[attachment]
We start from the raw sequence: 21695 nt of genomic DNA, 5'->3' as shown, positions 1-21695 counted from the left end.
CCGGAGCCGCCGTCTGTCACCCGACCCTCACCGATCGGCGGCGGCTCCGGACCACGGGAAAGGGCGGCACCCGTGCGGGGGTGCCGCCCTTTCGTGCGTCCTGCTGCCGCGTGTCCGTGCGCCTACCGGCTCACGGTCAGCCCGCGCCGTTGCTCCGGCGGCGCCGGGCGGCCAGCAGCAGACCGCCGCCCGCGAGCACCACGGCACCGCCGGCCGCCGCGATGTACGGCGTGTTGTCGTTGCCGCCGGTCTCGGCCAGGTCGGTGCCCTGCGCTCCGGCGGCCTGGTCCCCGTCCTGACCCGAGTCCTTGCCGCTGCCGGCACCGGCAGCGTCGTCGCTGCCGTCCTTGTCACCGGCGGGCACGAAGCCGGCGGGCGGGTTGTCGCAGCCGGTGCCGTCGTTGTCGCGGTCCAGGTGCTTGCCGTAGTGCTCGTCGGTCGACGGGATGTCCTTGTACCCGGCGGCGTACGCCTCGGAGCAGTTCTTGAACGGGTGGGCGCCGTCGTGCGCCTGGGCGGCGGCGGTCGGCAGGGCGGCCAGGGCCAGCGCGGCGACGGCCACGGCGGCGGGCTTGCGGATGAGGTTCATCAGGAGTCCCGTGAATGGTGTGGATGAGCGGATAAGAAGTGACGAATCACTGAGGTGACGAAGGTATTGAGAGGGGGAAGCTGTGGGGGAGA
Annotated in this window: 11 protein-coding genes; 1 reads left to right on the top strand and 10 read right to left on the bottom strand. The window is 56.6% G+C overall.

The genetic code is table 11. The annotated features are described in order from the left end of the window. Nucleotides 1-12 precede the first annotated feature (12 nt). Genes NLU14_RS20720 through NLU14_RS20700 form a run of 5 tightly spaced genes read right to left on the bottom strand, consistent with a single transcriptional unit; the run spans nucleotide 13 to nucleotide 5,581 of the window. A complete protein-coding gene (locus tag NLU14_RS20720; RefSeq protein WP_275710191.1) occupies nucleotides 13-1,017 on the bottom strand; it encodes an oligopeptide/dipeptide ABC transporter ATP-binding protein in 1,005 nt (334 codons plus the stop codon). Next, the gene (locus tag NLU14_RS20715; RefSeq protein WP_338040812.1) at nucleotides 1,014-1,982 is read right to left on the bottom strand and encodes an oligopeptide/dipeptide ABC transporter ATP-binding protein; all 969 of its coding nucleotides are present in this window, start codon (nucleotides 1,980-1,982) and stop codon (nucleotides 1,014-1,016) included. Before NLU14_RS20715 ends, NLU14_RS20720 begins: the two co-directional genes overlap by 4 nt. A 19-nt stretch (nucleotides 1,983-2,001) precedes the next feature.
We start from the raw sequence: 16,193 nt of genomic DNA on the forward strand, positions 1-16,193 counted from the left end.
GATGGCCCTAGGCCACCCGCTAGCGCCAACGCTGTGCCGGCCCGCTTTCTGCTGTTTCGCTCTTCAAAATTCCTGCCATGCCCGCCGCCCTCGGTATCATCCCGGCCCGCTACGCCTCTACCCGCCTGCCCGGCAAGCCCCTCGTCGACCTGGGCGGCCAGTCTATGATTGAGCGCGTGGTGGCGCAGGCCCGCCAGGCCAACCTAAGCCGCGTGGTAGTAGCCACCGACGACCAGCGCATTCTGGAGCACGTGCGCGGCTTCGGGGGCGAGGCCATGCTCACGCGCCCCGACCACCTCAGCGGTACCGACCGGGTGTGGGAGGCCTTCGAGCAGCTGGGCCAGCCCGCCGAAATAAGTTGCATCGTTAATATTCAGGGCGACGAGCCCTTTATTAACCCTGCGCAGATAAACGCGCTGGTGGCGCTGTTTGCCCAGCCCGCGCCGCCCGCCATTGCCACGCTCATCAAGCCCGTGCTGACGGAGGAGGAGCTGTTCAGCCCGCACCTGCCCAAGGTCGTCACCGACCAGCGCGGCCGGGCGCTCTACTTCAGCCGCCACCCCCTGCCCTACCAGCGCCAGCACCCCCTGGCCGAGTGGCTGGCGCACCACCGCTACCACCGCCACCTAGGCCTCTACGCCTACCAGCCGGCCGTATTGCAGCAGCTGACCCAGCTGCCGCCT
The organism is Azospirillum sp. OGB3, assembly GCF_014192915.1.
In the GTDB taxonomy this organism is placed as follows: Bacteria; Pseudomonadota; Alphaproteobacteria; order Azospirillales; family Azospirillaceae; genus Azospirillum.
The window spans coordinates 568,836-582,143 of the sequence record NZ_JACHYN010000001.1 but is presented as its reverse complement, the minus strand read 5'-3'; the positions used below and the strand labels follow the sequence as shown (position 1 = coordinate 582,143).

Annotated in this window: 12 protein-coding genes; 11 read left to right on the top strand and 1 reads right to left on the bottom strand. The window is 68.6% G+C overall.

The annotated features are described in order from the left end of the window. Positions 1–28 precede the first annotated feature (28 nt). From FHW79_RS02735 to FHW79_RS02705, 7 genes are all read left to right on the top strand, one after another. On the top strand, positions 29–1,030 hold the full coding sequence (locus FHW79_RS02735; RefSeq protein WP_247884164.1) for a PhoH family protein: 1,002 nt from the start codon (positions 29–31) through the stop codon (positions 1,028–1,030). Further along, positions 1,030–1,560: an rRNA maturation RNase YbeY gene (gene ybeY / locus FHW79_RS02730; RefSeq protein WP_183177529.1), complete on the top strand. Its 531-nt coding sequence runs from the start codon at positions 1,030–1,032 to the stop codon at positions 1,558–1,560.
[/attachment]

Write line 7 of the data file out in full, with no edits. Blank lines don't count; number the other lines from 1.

The organism is Azospirillum sp. OGB3, assembly GCF_014192915.1.